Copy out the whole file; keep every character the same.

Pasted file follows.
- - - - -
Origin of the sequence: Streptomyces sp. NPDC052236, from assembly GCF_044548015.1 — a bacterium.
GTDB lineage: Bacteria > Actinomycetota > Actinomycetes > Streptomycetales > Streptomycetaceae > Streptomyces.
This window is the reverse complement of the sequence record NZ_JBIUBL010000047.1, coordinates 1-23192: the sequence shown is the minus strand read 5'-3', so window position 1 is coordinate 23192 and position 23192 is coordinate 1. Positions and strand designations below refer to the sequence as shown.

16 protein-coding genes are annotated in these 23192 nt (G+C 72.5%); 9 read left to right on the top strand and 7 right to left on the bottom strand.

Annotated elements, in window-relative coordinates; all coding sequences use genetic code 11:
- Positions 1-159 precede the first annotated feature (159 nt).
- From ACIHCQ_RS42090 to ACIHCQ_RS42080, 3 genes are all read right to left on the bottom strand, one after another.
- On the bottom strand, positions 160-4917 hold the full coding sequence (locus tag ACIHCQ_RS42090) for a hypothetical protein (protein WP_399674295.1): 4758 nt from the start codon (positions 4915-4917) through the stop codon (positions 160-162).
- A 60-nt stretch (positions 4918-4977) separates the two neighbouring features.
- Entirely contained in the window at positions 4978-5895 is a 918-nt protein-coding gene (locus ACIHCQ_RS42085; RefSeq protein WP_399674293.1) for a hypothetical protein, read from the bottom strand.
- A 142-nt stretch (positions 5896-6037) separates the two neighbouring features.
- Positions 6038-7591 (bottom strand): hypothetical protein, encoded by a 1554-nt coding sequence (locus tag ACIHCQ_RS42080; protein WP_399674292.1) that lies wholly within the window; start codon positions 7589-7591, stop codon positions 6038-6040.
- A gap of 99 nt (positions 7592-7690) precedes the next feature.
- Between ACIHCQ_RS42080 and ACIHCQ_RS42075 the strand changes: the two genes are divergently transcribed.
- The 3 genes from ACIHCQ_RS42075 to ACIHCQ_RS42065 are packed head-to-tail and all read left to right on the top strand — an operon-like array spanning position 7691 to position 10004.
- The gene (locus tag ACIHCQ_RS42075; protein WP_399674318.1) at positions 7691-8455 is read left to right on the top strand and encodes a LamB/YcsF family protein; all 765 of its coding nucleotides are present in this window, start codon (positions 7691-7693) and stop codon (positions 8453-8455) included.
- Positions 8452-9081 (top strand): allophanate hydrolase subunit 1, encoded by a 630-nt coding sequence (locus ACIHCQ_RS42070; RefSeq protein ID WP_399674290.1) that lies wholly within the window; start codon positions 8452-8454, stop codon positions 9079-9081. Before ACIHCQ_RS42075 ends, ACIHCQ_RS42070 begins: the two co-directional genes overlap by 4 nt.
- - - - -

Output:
Origin of the sequence: Streptomyces sp. NPDC052236, from assembly GCF_044548015.1 — a bacterium.
GTDB lineage: Bacteria > Actinomycetota > Actinomycetes > Streptomycetales > Streptomycetaceae > Streptomyces.
This window is the reverse complement of the sequence record NZ_JBIUBL010000047.1, coordinates 1-23192: the sequence shown is the minus strand read 5'-3', so window position 1 is coordinate 23192 and position 23192 is coordinate 1. Positions and strand designations below refer to the sequence as shown.

16 protein-coding genes are annotated in these 23192 nt (G+C 72.5%); 9 read left to right on the top strand and 7 right to left on the bottom strand.

Annotated elements, in window-relative coordinates; all coding sequences use genetic code 11:
- Positions 1-159 precede the first annotated feature (159 nt).
- From ACIHCQ_RS42090 to ACIHCQ_RS42080, 3 genes are all read right to left on the bottom strand, one after another.
- On the bottom strand, positions 160-4917 hold the full coding sequence (locus tag ACIHCQ_RS42090) for a hypothetical protein (protein WP_399674295.1): 4758 nt from the start codon (positions 4915-4917) through the stop codon (positions 160-162).
- A 60-nt stretch (positions 4918-4977) separates the two neighbouring features.
- Entirely contained in the window at positions 4978-5895 is a 918-nt protein-coding gene (locus ACIHCQ_RS42085; RefSeq protein WP_399674293.1) for a hypothetical protein, read from the bottom strand.
- A 142-nt stretch (positions 5896-6037) separates the two neighbouring features.
- Positions 6038-7591 (bottom strand): hypothetical protein, encoded by a 1554-nt coding sequence (locus tag ACIHCQ_RS42080; protein WP_399674292.1) that lies wholly within the window; start codon positions 7589-7591, stop codon positions 6038-6040.
- A gap of 99 nt (positions 7592-7690) precedes the next feature.
- Between ACIHCQ_RS42080 and ACIHCQ_RS42075 the strand changes: the two genes are divergently transcribed.
- The 3 genes from ACIHCQ_RS42075 to ACIHCQ_RS42065 are packed head-to-tail and all read left to right on the top strand — an operon-like array spanning position 7691 to position 10004.
- The gene (locus tag ACIHCQ_RS42075; protein WP_399674318.1) at positions 7691-8455 is read left to right on the top strand and encodes a LamB/YcsF family protein; all 765 of its coding nucleotides are present in this window, start codon (positions 7691-7693) and stop codon (positions 8453-8455) included.
- Positions 8452-9081 (top strand): allophanate hydrolase subunit 1, encoded by a 630-nt coding sequence (locus ACIHCQ_RS42070; RefSeq protein ID WP_399674290.1) that lies wholly within the window; start codon positions 8452-8454, stop codon positions 9079-9081. Before ACIHCQ_RS42075 ends, ACIHCQ_RS42070 begins: the two co-directional genes overlap by 4 nt.